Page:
California Evidence Code Section 1240 - Case Laws Example
Evidence Code section 1240 outlines an exception to the hearsay rule for spontaneous statements made under certain specified circumstances.
That section provides:
"Evidence of a statement is not made inadmissible by the hearsay rule if the statement:
"(a) Purports to narrate, describe, or explain an act, condition, or event perceived by the declarant; and
"(b) Was made spontaneously while the declarant was under the stress of excitement caused by such perception."
In People v. Gutierrez (2009) 45 Cal.4th 789, the Supreme Court outlined the necessary prerequisites for admitting a hearsay statement pursuant to this exception:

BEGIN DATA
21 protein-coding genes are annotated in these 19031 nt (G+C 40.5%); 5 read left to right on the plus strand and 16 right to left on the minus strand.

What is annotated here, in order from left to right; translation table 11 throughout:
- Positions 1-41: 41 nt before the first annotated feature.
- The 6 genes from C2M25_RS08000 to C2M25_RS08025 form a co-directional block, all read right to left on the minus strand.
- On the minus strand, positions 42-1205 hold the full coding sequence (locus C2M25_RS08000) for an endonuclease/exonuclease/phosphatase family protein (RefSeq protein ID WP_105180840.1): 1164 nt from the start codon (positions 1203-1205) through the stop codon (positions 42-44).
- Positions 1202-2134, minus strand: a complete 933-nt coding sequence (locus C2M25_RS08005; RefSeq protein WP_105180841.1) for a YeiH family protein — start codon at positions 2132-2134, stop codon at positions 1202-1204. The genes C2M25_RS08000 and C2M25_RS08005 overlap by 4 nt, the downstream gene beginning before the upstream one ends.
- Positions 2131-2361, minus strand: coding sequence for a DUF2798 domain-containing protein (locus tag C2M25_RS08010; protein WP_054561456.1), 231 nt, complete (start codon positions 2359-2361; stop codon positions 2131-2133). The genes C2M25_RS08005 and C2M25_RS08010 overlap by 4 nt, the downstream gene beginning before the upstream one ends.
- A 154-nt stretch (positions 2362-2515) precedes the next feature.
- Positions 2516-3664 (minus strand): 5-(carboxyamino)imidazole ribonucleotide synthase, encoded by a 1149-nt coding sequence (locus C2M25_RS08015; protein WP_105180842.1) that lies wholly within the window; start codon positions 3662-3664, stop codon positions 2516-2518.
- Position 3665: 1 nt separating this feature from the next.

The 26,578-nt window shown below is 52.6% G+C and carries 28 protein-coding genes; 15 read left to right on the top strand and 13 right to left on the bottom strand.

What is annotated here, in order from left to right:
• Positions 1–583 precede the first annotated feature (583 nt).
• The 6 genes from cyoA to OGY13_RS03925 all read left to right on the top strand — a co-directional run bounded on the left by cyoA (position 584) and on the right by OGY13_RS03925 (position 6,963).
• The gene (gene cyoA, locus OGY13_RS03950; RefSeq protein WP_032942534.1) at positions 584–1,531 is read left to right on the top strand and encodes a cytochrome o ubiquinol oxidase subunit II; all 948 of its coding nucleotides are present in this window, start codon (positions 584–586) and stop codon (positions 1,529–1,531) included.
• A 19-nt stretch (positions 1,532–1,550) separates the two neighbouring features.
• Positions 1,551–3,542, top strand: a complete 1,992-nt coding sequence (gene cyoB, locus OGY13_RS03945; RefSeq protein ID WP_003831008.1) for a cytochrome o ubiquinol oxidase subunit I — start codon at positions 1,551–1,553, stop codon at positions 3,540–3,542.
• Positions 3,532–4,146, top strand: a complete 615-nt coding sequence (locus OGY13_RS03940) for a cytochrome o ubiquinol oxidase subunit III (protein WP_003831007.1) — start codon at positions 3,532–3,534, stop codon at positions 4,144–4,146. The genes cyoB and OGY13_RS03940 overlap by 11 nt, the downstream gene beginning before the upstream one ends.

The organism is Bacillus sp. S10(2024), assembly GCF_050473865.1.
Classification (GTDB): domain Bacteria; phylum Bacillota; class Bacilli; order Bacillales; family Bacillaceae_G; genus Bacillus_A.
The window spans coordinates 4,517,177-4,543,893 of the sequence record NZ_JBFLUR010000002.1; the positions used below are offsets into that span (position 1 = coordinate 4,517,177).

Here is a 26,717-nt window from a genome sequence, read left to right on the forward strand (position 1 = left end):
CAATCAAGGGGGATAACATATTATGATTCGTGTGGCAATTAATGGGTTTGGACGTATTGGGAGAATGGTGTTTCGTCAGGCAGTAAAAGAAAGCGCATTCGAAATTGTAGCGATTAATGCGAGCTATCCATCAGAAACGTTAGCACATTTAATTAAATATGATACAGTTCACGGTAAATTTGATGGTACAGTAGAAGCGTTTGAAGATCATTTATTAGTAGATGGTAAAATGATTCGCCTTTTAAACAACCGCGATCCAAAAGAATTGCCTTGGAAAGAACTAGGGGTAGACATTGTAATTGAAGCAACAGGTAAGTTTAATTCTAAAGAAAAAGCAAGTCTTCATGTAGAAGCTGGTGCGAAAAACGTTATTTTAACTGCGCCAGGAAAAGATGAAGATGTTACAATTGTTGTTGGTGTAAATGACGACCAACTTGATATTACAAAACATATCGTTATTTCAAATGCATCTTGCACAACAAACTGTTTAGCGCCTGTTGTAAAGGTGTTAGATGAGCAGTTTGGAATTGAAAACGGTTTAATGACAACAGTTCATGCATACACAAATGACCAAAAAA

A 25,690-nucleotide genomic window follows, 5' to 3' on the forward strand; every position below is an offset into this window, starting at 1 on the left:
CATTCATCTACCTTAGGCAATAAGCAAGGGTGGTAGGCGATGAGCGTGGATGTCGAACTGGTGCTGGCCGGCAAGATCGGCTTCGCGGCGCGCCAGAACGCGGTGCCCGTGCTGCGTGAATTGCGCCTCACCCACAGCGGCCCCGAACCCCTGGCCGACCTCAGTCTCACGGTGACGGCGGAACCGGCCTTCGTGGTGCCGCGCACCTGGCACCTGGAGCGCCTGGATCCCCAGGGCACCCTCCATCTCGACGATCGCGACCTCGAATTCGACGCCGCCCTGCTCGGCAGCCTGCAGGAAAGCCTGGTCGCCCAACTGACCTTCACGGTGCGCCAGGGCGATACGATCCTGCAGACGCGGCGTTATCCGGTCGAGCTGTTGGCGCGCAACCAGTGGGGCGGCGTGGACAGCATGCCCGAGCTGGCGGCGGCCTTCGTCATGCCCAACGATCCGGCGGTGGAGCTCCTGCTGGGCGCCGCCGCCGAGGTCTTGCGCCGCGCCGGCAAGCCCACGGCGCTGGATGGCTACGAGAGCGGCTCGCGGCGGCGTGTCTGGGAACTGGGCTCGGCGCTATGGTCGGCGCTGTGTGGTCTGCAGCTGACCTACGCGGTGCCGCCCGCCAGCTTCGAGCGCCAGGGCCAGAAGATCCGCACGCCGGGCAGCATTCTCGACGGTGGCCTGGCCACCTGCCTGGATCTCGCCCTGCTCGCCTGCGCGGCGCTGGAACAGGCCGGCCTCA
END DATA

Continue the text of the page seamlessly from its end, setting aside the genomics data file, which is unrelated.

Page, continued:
" ' "To render statements admissible under the spontaneous declaration exception it is required that (1) there must be some occurrence startling enough to produce this nervous excitement and render the utterance spontaneous and unreflecting;
(2) the utterance must have been before there has been time to contrive and misrepresent, i.e., while the nervous excitement may be supposed still to dominate and the reflective powers to be yet in abeyance;
(3) the utterance must relate to the circumstance of the occurrence preceding it."' Spontaneous statements are deemed sufficiently trustworthy to be admitted into evidence because ' " 'in the stress of nervous excitement the reflective faculties may be stilled and the utterance may become the unreflecting and sincere expression of one's actual impressions and belief.'" (Id. at pp. 809-810.)
"The crucial element in determining whether an out-of-court statement is admissible as a spontaneous statement is the mental state of the speaker." (People v. Gutierrez, supra, 45 Cal.4th at p. 811.)